Addressing Forced Turnout in the Dancer

By Kelli Wrolstad, PT, DPT, OCS

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Every ballet dancer strives to have the perfect turnout position. This means rotating the legs from the hips so that the feet point outward at a perfect 180-degree angle. Some people are blessed with an ideal turnout position naturally, but others have to do a lot of work on their flexibility and strength to achieve this. 


Turnout position should start from the hip joint. The hip is a ball-in-socket joint formed from the pelvis and the femur. Everybody’s anatomy is slightly different in how their hip joint is formed, and there are variations in the amount of bony coverage that a person might have. There are also numerous muscles and ligaments that attach around the hip that can impact a dancer’s mobility in this region. Therefore, if a dancer does not have a natural anatomic structure for ideal turnout, they must work on flexibility and strength of the muscles surrounding the hip to allow for greater range of motion.

Injuries Caused by Forced Turnout

Unfortunately, a common error seen in many dancers is forcing turnout. Often, dancers will use the floor to grip their feet in order to keep a turned-out position. This can cause problems all the way up the chain. At the foot and ankle, this can cause overpronation, leading to injuries like plantar fasciopathy and other tendinopathies. The twisting force can lead to tibial torsion in the lower leg, and at the knee can contribute to joint irritation or even meniscus pathology. At the hip, we can see labral tears or tendon problems like snapping hip. Forced turnout also results in anterior tipping of the pelvis, which can cause lower back pain. Thus, there are many common dance injuries that stem from forced turnout.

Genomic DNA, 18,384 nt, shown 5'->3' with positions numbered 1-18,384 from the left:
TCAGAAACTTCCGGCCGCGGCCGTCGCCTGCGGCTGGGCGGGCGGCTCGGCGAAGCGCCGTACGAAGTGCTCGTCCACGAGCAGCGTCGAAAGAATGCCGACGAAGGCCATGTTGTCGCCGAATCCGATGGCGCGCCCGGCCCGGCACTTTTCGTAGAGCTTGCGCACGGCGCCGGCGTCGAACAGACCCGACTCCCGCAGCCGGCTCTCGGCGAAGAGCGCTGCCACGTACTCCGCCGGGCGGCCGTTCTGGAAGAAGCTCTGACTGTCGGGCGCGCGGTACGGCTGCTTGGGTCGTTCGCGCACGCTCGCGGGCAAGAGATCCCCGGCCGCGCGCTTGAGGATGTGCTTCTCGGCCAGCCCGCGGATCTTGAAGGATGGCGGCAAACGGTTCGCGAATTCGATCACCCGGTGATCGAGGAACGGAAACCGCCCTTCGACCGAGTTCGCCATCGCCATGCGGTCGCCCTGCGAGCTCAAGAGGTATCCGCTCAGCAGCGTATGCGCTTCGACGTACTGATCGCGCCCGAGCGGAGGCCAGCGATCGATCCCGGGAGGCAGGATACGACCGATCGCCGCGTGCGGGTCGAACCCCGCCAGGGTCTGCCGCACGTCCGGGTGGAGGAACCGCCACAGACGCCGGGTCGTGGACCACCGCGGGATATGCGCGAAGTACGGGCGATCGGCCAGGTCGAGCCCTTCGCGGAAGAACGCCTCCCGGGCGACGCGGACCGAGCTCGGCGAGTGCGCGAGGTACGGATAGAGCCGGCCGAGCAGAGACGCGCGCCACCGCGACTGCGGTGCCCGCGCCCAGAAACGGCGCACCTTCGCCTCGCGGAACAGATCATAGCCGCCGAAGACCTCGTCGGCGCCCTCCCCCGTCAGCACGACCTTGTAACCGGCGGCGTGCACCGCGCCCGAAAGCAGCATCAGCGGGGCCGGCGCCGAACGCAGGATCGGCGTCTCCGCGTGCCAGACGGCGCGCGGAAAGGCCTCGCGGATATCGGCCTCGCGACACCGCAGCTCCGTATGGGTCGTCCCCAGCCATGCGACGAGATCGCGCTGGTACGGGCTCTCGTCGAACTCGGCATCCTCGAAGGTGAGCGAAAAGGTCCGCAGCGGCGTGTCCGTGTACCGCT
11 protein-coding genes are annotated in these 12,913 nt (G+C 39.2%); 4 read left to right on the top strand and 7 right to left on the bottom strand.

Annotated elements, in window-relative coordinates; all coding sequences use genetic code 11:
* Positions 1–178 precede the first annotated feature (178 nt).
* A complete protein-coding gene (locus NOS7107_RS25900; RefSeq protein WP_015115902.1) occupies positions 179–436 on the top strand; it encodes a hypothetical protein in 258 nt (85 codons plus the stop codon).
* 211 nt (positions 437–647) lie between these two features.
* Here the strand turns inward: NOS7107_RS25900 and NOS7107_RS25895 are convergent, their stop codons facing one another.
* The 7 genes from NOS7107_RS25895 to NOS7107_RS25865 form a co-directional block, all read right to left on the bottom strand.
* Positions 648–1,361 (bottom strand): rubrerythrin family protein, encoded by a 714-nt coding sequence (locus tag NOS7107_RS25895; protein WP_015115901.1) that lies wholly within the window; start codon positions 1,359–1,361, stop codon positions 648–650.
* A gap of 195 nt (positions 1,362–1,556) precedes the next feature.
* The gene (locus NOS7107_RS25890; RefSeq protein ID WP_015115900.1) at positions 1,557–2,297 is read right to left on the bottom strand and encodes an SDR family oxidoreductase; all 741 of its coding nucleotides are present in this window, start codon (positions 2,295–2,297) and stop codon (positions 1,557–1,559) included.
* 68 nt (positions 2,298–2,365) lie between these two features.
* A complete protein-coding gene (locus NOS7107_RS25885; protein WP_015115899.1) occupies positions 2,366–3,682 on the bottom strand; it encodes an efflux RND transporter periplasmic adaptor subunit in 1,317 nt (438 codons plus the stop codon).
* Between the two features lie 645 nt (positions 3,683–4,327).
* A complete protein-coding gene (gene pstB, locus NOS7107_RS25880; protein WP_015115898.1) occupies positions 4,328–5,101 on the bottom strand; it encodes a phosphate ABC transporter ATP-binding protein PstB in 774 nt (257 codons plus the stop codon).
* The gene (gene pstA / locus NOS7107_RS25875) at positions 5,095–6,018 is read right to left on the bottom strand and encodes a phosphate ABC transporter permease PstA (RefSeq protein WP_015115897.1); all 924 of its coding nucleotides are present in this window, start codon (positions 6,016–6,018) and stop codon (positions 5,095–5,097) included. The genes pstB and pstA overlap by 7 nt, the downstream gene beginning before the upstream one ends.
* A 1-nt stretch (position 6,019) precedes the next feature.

It Begins at the Hips

Instead of relying on creating turnout by gripping the floor, dancers should initiate their turned-out position by rotating at the hip first, then seeing where the rest of the leg and foot follow. If your turnout is not at the range you would like, stretching exercises to improve mobility, followed by strengthening exercises of the hip external rotators are a good place to start. Below are some examples of mobility and strengthening exercises that can help to improve an ideal turnout position:


Fire Hydrants

Strengthening is a great way to help prevent injuries. For more great dancer’s exercises, check out our guide on Strengthing Exercises for the Dancer. If you have any questions or need help performing these exercises, get in touch with one of our trainers today.

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